Study in China
Investment in higher education in China has been huge in recent years, making it an appealing choice to students looking to study abroad. The number of higher education institutions in China has doubled in the last decade, and there are now almost 3,000 institutions.
China, determined for its universities to be deemed world-class, launched project 211 in 1995, to focus on bringing 100 of its universities to the forefront of higher education. Through an additional project, a league referred to as ‘C9’ was created specifically for institutions regarded to offer an elite education.
This investment and modernisation of university education in China has seen it become a more popular choice for international students looking to study abroad.
Why Study in China
There are 6 Chinese universities ranked within the top 100 on the QS World University Rankings 2019. Overall, 40 Chinese institutions received a ranking. There are currently close to 500,000 international students studying at Chinese universities, with most international students hailing from Japan, the US, Thailand, South Korea and India.
The number of international students has increased thanks to the government’s new improved scholarship scheme, which saw nearly 60,000 students from abroad receive financial assistance in 2017.
In addition, the government is committed to improving the number and range of degrees in English that are available. This has already increased by 63% in the last five years.
China Education Vs US Education
Studying in China will provide a different experience from studying in a western country.
First to consider is the approach to teaching and learning. It is well known that eastern culture prefers a ‘rote’ method of teaching, with a focus on students’ memorisation of facts. This approach is reflected in Chinese higher education through the fact that 95% of assessment in undergraduate degree programs is through exam testing.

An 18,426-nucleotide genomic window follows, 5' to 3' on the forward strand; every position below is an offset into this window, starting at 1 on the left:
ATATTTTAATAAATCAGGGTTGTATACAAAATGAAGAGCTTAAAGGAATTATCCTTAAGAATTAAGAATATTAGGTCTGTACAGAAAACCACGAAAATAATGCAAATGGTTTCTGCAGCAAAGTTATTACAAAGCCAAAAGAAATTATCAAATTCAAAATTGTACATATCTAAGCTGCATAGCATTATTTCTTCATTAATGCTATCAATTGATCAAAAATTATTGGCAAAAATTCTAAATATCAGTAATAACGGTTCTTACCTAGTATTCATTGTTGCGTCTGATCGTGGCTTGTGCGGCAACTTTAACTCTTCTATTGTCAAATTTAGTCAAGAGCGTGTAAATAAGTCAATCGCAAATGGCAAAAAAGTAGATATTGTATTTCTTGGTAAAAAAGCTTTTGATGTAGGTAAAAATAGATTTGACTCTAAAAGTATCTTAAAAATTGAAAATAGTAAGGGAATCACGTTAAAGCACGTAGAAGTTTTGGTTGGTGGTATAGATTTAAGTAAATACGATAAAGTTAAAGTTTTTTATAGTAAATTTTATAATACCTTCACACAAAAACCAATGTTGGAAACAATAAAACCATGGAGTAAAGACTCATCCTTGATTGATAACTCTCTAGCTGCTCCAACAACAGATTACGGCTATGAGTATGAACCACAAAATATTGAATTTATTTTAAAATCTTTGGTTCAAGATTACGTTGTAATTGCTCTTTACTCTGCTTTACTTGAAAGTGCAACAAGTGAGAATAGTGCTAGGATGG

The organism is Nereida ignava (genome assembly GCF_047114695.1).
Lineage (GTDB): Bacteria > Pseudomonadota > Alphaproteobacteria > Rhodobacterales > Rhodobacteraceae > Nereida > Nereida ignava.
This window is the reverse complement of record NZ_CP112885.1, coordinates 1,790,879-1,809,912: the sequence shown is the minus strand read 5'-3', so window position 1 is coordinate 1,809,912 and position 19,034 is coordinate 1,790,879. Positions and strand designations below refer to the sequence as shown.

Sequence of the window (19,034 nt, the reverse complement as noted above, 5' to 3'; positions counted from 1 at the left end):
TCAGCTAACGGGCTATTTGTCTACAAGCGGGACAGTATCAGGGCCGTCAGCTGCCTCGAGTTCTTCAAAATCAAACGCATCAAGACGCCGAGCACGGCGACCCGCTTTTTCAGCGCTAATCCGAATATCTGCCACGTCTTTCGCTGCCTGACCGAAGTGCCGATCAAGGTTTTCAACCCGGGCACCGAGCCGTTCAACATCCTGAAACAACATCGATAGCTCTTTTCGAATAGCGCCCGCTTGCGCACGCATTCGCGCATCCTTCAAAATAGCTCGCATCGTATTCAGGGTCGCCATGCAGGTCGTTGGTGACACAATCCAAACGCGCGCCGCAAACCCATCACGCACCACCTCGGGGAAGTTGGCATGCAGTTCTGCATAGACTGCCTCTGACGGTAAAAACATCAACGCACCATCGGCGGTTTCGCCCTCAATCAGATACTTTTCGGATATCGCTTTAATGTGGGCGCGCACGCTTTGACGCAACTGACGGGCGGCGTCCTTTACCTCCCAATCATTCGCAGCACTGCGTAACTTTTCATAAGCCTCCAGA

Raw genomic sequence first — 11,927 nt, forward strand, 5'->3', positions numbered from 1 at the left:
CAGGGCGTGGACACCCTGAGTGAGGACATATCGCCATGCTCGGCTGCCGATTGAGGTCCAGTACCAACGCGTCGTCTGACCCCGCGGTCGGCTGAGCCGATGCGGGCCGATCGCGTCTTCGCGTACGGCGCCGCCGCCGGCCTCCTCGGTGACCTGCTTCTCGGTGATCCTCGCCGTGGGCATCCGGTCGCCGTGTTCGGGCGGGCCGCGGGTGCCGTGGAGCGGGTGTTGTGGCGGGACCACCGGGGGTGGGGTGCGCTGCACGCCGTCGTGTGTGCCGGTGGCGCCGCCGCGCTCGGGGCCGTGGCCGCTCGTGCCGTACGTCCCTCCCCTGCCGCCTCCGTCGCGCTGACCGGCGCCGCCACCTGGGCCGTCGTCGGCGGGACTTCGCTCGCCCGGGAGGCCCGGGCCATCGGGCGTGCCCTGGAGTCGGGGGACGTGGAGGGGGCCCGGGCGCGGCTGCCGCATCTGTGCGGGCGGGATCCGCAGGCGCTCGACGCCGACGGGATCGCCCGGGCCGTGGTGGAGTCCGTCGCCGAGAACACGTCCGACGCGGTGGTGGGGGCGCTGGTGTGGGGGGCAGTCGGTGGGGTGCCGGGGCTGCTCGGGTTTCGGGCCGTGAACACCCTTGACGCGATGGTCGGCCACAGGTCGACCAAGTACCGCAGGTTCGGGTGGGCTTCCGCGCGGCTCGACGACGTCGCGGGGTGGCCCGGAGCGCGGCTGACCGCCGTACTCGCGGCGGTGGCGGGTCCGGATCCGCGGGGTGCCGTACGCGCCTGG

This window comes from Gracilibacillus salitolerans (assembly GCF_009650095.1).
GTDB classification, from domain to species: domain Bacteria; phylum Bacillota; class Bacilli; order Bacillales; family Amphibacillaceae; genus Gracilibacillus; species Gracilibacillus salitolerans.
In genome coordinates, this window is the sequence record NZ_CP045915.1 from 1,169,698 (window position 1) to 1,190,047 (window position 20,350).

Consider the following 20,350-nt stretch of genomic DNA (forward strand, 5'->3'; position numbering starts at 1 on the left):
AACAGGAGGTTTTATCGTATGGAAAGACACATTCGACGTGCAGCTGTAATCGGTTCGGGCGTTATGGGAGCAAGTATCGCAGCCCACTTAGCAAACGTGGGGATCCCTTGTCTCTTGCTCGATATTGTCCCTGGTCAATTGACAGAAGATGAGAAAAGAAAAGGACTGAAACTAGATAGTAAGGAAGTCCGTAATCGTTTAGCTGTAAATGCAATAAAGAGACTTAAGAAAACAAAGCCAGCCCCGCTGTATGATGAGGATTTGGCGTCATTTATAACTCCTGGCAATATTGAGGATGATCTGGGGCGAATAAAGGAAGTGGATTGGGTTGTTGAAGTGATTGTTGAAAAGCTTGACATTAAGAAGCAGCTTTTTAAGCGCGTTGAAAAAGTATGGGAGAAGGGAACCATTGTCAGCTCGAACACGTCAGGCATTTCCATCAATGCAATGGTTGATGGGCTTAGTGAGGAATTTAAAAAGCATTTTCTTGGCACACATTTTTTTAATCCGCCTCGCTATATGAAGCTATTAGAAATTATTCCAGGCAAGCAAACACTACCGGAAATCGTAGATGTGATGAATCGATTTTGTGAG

In comparison, testing in US universities only equates to 50-60% of assessment, as it also includes projects, papers and presentations in the assessment of students’ overall abilities.
As well as differences in education systems, there are also many differences in the culture of China in comparison to the US. Squat toilets will still be found throughout China and hand soap and tissue are not standard features in public restrooms.
As a highly populated country, the major cities in China are packed with people – all the time – and at times this can be overwhelming. However, once you adjust to this, you will be able to appreciate the dynamic culture you can experience.
If you would like a more western experience, head to Hong Kong. As a former British colony, it offers a home-away-from-home for British students.
Top Chinese Universities
Recent developments in China have put the country at the forefront of urbanisation. There are currently 20 major cities, hosting over three million inhabitants.
If you enjoy bustling cities that offer a wealth of options and opportunities, studying in Shanghai, Beijing or Hong Kong could be the right choice for you. Other popular cities with the international student community include Chengdu, Kunming and Tianjin.
There are a number of top institutions located across China. Some of the top universities are:
Tsinghua University: Located in Beijing. In the QS World University Rankings 2019, it was placed 17th in the world. Member of the Chinese C9 league. There are around 46,000 students at the university, almost 3,000 of whom are international. Top subjects include: engineering, architecture and materials science.